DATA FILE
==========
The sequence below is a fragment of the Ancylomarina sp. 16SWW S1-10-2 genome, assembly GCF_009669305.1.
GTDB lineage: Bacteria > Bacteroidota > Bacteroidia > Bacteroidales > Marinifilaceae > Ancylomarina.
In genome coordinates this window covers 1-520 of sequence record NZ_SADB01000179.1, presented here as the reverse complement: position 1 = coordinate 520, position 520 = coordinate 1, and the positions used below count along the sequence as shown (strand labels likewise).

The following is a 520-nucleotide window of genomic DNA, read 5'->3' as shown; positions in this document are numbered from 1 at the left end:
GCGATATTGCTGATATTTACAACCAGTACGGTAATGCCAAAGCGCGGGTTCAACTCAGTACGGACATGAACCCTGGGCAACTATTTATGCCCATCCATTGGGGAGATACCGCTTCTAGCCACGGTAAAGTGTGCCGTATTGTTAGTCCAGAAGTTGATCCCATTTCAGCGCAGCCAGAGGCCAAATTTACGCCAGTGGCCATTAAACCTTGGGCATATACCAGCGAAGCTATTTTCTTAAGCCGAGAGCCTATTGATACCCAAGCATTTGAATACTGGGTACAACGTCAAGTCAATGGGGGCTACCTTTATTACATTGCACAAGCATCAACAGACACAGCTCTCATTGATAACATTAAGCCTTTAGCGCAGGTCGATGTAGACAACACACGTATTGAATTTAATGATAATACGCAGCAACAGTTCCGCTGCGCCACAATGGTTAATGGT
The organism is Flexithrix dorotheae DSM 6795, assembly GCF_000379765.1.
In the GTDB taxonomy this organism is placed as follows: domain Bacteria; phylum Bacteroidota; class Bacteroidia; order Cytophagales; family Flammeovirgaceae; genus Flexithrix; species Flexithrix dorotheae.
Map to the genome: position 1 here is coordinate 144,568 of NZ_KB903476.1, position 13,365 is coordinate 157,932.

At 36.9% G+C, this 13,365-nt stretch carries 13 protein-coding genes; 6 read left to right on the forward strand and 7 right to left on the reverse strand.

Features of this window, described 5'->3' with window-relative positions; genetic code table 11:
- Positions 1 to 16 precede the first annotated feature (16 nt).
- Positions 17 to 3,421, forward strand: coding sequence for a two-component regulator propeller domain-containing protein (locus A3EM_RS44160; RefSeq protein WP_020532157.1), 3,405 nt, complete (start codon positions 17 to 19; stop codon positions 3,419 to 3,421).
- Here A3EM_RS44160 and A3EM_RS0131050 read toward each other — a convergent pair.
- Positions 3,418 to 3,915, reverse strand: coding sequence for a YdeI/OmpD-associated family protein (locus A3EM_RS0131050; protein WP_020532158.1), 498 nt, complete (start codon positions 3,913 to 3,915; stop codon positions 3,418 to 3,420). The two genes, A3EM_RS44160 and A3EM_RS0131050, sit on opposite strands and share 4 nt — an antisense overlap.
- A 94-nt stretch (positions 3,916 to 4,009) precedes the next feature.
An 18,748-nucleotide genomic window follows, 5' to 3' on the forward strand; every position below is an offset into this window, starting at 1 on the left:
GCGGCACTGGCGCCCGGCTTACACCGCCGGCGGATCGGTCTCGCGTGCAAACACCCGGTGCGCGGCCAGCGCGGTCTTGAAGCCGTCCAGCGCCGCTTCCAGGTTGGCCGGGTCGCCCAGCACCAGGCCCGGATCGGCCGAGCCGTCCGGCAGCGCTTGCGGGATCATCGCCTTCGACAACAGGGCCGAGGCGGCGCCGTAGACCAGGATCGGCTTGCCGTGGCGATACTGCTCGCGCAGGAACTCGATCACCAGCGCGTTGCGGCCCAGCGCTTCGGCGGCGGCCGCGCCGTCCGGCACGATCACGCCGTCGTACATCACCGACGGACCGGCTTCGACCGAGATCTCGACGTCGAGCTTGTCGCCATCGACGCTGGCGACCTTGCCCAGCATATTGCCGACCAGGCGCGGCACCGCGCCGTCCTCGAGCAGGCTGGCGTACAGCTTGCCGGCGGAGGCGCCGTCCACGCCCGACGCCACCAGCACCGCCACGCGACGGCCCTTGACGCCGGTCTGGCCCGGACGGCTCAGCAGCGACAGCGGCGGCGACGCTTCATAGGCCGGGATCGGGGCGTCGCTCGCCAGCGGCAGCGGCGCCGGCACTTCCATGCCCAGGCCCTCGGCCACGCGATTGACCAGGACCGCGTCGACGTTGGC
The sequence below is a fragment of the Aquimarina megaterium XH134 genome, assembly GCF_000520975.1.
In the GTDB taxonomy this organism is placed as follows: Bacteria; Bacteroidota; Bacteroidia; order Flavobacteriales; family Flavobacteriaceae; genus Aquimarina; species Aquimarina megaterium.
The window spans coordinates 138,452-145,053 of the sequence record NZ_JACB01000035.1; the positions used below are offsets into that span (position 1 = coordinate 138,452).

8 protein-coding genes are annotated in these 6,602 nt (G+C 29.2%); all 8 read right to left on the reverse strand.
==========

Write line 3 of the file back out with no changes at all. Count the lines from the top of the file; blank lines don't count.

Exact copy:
In genome coordinates this window covers 1-520 of sequence record NZ_SADB01000179.1, presented here as the reverse complement: position 1 = coordinate 520, position 520 = coordinate 1, and the positions used below count along the sequence as shown (strand labels likewise).